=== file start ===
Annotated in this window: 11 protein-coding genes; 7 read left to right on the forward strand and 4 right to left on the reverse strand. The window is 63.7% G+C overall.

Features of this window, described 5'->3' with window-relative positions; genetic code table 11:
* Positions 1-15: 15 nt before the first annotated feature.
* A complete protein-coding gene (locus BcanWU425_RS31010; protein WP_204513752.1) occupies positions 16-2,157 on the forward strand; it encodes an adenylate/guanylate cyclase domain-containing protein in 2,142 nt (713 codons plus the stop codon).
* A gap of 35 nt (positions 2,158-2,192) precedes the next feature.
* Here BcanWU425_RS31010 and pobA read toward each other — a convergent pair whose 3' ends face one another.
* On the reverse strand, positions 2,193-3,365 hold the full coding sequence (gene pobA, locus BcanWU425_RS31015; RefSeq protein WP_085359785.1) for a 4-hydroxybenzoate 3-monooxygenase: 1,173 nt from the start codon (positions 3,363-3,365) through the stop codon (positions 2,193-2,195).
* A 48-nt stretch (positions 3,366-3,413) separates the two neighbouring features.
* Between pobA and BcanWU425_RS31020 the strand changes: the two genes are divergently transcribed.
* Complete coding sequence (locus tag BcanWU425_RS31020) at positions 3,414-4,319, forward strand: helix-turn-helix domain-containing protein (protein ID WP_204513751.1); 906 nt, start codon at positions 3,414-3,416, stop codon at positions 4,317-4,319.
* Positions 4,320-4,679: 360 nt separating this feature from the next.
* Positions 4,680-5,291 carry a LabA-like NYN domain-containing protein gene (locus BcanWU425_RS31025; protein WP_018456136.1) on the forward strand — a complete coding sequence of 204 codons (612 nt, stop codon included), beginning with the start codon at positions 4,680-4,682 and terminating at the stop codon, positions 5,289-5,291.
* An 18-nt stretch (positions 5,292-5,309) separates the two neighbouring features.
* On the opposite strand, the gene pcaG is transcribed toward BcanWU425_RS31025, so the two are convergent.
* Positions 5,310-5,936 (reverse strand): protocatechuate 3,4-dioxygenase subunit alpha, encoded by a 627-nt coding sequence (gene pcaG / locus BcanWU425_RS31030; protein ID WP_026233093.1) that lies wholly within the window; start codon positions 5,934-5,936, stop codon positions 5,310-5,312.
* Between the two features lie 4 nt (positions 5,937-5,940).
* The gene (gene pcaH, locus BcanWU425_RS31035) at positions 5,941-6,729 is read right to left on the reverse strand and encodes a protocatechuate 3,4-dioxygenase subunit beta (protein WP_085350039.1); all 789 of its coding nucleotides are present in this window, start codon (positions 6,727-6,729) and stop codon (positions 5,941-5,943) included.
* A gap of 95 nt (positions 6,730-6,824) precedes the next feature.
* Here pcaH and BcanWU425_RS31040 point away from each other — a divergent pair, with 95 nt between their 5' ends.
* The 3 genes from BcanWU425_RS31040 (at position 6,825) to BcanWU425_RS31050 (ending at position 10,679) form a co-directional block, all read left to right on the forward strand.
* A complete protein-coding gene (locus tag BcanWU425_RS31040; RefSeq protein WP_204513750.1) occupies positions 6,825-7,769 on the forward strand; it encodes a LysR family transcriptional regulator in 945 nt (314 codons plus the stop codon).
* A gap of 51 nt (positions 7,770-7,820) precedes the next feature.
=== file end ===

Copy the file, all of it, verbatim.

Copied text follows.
Annotated in this window: 11 protein-coding genes; 7 read left to right on the forward strand and 4 right to left on the reverse strand. The window is 63.7% G+C overall.

Features of this window, described 5'->3' with window-relative positions; genetic code table 11:
* Positions 1-15: 15 nt before the first annotated feature.
* A complete protein-coding gene (locus BcanWU425_RS31010; protein WP_204513752.1) occupies positions 16-2,157 on the forward strand; it encodes an adenylate/guanylate cyclase domain-containing protein in 2,142 nt (713 codons plus the stop codon).
* A gap of 35 nt (positions 2,158-2,192) precedes the next feature.
* Here BcanWU425_RS31010 and pobA read toward each other — a convergent pair whose 3' ends face one another.
* On the reverse strand, positions 2,193-3,365 hold the full coding sequence (gene pobA, locus BcanWU425_RS31015; RefSeq protein WP_085359785.1) for a 4-hydroxybenzoate 3-monooxygenase: 1,173 nt from the start codon (positions 3,363-3,365) through the stop codon (positions 2,193-2,195).
* A 48-nt stretch (positions 3,366-3,413) separates the two neighbouring features.
* Between pobA and BcanWU425_RS31020 the strand changes: the two genes are divergently transcribed.
* Complete coding sequence (locus tag BcanWU425_RS31020) at positions 3,414-4,319, forward strand: helix-turn-helix domain-containing protein (protein ID WP_204513751.1); 906 nt, start codon at positions 3,414-3,416, stop codon at positions 4,317-4,319.
* Positions 4,320-4,679: 360 nt separating this feature from the next.
* Positions 4,680-5,291 carry a LabA-like NYN domain-containing protein gene (locus BcanWU425_RS31025; protein WP_018456136.1) on the forward strand — a complete coding sequence of 204 codons (612 nt, stop codon included), beginning with the start codon at positions 4,680-4,682 and terminating at the stop codon, positions 5,289-5,291.
* An 18-nt stretch (positions 5,292-5,309) separates the two neighbouring features.
* On the opposite strand, the gene pcaG is transcribed toward BcanWU425_RS31025, so the two are convergent.
* Positions 5,310-5,936 (reverse strand): protocatechuate 3,4-dioxygenase subunit alpha, encoded by a 627-nt coding sequence (gene pcaG / locus BcanWU425_RS31030; protein ID WP_026233093.1) that lies wholly within the window; start codon positions 5,934-5,936, stop codon positions 5,310-5,312.
* Between the two features lie 4 nt (positions 5,937-5,940).
* The gene (gene pcaH, locus BcanWU425_RS31035) at positions 5,941-6,729 is read right to left on the reverse strand and encodes a protocatechuate 3,4-dioxygenase subunit beta (protein WP_085350039.1); all 789 of its coding nucleotides are present in this window, start codon (positions 6,727-6,729) and stop codon (positions 5,941-5,943) included.
* A gap of 95 nt (positions 6,730-6,824) precedes the next feature.
* Here pcaH and BcanWU425_RS31040 point away from each other — a divergent pair, with 95 nt between their 5' ends.
* The 3 genes from BcanWU425_RS31040 (at position 6,825) to BcanWU425_RS31050 (ending at position 10,679) form a co-directional block, all read left to right on the forward strand.
* A complete protein-coding gene (locus tag BcanWU425_RS31040; RefSeq protein WP_204513750.1) occupies positions 6,825-7,769 on the forward strand; it encodes a LysR family transcriptional regulator in 945 nt (314 codons plus the stop codon).
* A gap of 51 nt (positions 7,770-7,820) precedes the next feature.